Leah’s Discussion Questions

1. Garrels starts by telling us about a woman named Irina Korsunova, a magazine editor in Chelyabinsk. Korsunova was educated in the West. She enjoys Western consumer goods and fashions, but she has a real chip on her shoulder about how the West sees Russia. Can you explain Korsunova’s complaint? How does it relate to Wood’s explanation of Russia’s troubled relationship with the west since 1991?

2. In chapter 3, Garrels interviews three people with different social positions: the middle-class, cosmopolitan Irina Korsunova, the elite former-oppositionist she calls V, and the steelworker Yura Kovach. All thee support Putin, and especially his annexation of Crimea. Can you unpack how Putin manages to court each of these constituencies? Last time, we looked at how Putin sells himself to Russian citizens. Now, we’re looking at how those citizens respond to him. What do these three figures add to our understanding of Putin’s popularity? Based on their reasons for supporting him, is this a stable “social revolution” or not?

3. Garrels returns to the issue of how international relations influence Russians to support Putin in chapter 18. This time, she focuses on how the sanctions imposed by Western Europe and the US are impacting ordinary Russians. She notes that the sanctions are restricting Russians’ purchasing power. How does she explain the fact that this has not had the intended effect of turning Russians against Putin, but rather has strengthened their allegiance to him? Do you think Americans would respond the same way, if the situation were reversed?

4. In Chapter 10, Garrels writes about students at an elite high school. She is surprised that they are so disengaged from politics. How might the growing importance of money in Russians’ access to education incline them to support the status quo? Is the students’ apathy really such worrying sign for Russia’s future? Or is it typical of high schoolers everywhere?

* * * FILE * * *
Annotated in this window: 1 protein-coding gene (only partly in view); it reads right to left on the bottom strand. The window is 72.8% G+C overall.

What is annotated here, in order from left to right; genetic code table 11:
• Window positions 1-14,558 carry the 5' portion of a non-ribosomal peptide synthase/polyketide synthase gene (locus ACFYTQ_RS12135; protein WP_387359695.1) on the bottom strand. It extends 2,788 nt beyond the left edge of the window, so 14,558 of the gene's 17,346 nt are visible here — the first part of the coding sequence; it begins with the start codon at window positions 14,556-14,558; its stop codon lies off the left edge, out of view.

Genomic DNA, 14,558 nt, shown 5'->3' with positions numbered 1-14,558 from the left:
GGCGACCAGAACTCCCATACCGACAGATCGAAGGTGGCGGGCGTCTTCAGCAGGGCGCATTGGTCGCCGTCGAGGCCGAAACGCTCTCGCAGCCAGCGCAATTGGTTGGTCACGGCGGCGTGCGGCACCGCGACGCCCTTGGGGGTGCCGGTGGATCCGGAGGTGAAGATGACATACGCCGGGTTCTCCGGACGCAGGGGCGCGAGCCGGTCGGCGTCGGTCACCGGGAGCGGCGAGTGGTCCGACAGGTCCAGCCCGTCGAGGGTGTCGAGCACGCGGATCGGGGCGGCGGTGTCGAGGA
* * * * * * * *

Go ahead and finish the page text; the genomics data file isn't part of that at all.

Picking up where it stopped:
5. Consider Garrels’ description of the experience of voting in a Russian election on pp. 178-179. If this were your only experience of voting, how would it affect your relationship to politics? What do you think it would take to inspire these students to become more engaged? How does this add a dimension to the issue of Putin staying in power indefinitely?

6. In Chapter 15, Garrels addresses the issue of media freedom. What methods has Putin used to curtail criticism from the media? What are the pros and cons of anti-corruption journalist Irina Gundareva’s decision to take her journalism online? How will this change the audience to which she has access? On p.177, Garrels asks Gundareva why she takes the risks that she does. Can you analyze Gundareva’s answer? What makes her different from the students in the previous chapter, who didn’t want to get involved?

7. Another journalist Garrels interviewed says that the real problem for the Russian media isn’t censorship—it’s self-censorship. How does this self-censorship work? What makes it potentially a greater problem than official censorship? Remember the “Central Committee Resolution on the Journals Zvezda and Leningrad,” which criticized the authors Akhmatova and Zoshchenko. That document was pretty clear about why censorship was necessary and beneficial for the Soviet Union. Why do you think Putin has taken a different tactic in censoring the media today?

8. Garrels warns us not to dismiss Russians who believe state media reports as uneducated or stupid. She gives us an example: Tamara Mairova, a retired engineer. Make a close reading of Garrels’ description of Mairova on p.186-187. Why does Mairova choose to believe state media?  How has “free” Western media contributed to the problem? This might not be just a Russian problem, either. Can you relate it to the media environment in the United States in the past five years? Are we also at risk of a media breakdown?

9. Let’s turn to Julia Ioffe’s article “Net Impact,” about Alexei Navalny. Ioffe begins by describing a debate between Navalny and a Putin-friendly Duma deputy named Evgeny Fedorov. How does Navalny manage to make Fedorov look foolish? What does this reveal both about the role of new media in Russian politics and about Navalny’s personality? Do you think his personality will eventually undercut his activism, or is he precisely the right person for this role? Would you categorize Navalny’s crowd-sourced reporting as journalism or as politics by other means?